Moses comes down from a mountain whose display of light and sound has left the people below terrified (Exodus 19:16). He delivers the message known to us as the Ten Commandments. Each one is huge in itself. But it is the first phrase that grabs my attention this morning: “I am the Lord your God, who brought you out of Egypt, out of the land of slavery” (Exodus 20:2).

Would the people have remembered how Moses introduced himself to them when he appeared in Egypt and they as…

Coming Into His Presence

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I appreciate grace. The blessing of God on my life when I don’t deserve it, can’t earn, and can never show Him enough how much I am grateful for it, staggers my mind.

God gives it freely and constantly.

Still, I am wrong to abuse it, to take it for granted, to treat it as commonplace. When I do that, I abuse Him, take Him for granted and treat Him as just another “friend” on my friends list.

I was reminded that while I can sing with all my heart the words to “What a friend we have in Jesus, all my sins and griefs to bear,” He is still Almighty God.

This morning I read Exodus 19 which describes the arrival of Moses and his tribe of Israelites at the foot of Mt. Sinai. Sinai was referred to as the mountain of God, a place from which God spoke and on which God appeared. It has never ceased to amaze me the preparations that were made by God’s people to get ready hear from God.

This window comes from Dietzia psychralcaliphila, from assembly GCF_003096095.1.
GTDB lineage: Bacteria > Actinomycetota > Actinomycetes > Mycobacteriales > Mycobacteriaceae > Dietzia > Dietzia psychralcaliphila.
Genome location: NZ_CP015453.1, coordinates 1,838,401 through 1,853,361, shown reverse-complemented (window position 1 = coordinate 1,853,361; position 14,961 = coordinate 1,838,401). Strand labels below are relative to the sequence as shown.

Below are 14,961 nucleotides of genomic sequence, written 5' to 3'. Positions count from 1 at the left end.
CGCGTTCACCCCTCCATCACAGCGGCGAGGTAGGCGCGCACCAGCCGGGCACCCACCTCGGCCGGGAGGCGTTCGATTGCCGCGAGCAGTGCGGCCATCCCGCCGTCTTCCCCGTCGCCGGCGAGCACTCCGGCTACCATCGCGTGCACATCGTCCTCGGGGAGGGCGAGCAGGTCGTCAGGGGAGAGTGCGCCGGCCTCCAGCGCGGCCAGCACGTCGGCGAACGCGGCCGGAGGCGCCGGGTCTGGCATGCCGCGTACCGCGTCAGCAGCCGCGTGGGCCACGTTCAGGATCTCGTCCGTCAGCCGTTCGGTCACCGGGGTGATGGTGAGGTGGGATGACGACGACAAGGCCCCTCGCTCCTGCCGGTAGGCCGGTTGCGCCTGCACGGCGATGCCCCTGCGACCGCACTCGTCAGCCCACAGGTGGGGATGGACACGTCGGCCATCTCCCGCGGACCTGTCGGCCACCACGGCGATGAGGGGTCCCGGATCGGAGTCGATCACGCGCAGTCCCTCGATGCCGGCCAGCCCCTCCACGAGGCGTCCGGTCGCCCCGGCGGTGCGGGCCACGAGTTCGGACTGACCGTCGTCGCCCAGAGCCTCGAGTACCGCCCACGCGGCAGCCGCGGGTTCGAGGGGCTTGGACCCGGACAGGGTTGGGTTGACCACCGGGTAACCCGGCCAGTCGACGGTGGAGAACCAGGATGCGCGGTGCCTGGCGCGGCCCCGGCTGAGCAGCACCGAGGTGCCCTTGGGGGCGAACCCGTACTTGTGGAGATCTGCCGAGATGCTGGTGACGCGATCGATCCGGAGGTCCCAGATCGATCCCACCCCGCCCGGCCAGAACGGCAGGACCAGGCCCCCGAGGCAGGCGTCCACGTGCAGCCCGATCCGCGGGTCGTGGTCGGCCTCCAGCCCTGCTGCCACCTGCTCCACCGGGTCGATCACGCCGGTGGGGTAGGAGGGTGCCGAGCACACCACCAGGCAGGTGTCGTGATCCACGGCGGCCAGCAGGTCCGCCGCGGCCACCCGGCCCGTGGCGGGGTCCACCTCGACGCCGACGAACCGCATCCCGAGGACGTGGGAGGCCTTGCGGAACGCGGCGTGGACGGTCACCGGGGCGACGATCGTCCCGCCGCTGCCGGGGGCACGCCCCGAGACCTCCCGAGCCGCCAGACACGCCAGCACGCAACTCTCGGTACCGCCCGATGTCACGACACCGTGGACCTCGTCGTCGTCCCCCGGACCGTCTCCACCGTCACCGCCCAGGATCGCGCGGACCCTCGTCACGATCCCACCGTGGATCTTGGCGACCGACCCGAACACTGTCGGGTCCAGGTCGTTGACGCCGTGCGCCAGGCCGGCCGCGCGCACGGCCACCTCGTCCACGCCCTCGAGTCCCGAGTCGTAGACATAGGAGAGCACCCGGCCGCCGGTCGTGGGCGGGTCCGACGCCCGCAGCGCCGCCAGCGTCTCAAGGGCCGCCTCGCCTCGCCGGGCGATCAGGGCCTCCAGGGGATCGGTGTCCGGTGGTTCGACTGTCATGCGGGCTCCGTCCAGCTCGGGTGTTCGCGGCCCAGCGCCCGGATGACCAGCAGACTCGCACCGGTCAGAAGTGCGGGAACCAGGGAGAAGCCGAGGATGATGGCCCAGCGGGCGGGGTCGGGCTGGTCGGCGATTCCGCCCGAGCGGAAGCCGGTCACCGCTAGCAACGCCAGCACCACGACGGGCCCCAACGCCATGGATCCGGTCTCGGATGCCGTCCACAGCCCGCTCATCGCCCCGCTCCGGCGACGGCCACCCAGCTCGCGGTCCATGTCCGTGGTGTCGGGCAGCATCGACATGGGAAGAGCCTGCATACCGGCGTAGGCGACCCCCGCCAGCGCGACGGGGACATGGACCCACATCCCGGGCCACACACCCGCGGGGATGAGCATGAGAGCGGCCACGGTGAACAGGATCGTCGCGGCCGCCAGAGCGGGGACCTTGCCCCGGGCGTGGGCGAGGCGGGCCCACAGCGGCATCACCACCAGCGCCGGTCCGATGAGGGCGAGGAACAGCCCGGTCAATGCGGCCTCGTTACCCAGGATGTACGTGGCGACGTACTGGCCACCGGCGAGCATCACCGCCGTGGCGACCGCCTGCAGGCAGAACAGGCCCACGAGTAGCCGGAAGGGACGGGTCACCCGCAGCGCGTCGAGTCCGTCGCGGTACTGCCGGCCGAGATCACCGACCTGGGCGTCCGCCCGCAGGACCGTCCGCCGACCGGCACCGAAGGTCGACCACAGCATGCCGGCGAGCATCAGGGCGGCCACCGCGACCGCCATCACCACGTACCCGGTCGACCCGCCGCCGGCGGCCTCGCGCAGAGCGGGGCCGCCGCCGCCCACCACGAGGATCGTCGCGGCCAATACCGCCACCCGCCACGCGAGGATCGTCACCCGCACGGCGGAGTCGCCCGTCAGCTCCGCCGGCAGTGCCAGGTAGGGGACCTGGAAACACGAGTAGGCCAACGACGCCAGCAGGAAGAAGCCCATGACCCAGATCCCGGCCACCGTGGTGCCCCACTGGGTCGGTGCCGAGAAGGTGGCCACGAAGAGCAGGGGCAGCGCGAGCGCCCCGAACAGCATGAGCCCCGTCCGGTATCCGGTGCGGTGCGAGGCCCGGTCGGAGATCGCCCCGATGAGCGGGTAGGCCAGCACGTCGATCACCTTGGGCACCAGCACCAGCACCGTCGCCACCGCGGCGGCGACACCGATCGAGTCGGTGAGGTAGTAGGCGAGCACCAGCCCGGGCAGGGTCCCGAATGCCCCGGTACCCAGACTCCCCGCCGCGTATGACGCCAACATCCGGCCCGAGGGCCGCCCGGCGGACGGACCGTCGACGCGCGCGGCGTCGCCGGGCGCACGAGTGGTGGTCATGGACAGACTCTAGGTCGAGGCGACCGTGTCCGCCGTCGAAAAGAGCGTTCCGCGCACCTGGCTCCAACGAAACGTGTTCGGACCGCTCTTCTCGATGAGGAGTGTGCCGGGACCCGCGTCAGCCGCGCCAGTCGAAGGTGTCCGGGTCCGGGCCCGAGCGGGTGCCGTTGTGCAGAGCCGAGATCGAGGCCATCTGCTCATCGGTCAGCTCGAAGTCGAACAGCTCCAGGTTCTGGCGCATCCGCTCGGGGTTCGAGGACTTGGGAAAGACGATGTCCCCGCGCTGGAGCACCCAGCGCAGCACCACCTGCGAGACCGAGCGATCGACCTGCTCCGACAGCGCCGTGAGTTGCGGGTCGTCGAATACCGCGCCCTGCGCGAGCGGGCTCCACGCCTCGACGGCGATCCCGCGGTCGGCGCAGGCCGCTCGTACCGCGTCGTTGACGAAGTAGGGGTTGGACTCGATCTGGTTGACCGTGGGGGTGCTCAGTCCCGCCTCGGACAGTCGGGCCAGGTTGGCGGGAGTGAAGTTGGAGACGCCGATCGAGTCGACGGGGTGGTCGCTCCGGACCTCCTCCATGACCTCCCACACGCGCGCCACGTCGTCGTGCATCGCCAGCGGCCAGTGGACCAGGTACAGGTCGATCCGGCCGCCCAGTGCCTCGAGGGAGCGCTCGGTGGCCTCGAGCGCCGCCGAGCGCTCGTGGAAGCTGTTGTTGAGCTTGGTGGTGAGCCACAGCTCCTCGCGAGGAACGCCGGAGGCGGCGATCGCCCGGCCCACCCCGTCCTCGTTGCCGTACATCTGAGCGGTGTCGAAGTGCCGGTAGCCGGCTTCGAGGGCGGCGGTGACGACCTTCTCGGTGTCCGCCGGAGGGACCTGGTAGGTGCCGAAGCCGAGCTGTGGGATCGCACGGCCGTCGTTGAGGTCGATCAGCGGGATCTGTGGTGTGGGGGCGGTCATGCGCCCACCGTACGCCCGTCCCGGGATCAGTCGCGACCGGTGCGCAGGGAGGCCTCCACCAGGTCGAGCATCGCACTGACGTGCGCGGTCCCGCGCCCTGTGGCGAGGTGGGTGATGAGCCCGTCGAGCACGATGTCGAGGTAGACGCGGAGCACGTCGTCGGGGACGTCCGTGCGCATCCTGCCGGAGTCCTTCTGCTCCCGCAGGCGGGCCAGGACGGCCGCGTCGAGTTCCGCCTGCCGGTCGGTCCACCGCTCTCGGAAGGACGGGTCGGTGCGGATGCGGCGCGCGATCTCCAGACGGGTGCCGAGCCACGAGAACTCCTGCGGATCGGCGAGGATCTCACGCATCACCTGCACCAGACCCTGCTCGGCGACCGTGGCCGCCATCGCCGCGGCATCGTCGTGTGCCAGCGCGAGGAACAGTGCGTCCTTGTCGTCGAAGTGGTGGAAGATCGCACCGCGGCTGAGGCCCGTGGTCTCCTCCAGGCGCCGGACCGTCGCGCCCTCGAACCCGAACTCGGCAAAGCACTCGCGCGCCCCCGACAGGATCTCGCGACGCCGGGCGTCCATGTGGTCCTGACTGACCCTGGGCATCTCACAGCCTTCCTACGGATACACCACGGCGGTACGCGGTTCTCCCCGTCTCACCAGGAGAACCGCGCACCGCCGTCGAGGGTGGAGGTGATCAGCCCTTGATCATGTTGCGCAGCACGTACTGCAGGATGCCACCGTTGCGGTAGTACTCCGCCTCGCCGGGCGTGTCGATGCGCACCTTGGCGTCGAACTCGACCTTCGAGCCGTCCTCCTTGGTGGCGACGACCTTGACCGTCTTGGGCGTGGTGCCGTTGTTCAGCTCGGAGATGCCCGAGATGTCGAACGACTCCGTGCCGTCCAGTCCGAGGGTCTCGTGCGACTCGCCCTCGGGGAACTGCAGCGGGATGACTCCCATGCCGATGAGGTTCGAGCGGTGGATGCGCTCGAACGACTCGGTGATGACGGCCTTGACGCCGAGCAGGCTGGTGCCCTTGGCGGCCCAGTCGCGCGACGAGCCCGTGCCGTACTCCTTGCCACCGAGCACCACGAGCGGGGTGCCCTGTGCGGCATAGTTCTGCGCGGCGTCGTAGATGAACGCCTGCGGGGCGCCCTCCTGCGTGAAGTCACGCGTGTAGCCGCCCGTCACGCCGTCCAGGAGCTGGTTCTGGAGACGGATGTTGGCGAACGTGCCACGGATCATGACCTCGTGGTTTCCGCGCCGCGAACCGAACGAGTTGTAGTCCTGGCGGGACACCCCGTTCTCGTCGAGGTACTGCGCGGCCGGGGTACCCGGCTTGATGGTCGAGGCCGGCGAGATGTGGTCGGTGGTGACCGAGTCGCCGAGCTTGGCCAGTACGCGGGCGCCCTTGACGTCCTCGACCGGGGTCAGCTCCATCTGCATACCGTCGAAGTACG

And the Lord said to Moses, ‘Go to the people and consecrate them today and tomorrow. Have them wash their clothes …

On Standing Still

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The journey has begun. The Israelites are on their way. But their trip would not be easy. The first test came when God purposely used them to lead Pharaoh into a trap. The Lord told Moses what He was going to do (Exodus 14:1-4) and why. He would harden Pharaoh’s heart so that Egypt’s ruler would pursue his ex-slave workforce and end up providing the centrepiece of a demonstration of the power of God. We are not told if Moses shared this information with the others—certainly when the Israelites saw the chariots moving toward them with deadly intent, they panicked (Exodus 14:10-12). The sea was in front of them and their enemy was behind them. There was no place to go.

But then, they weren’t supposed to go anyplace anyway.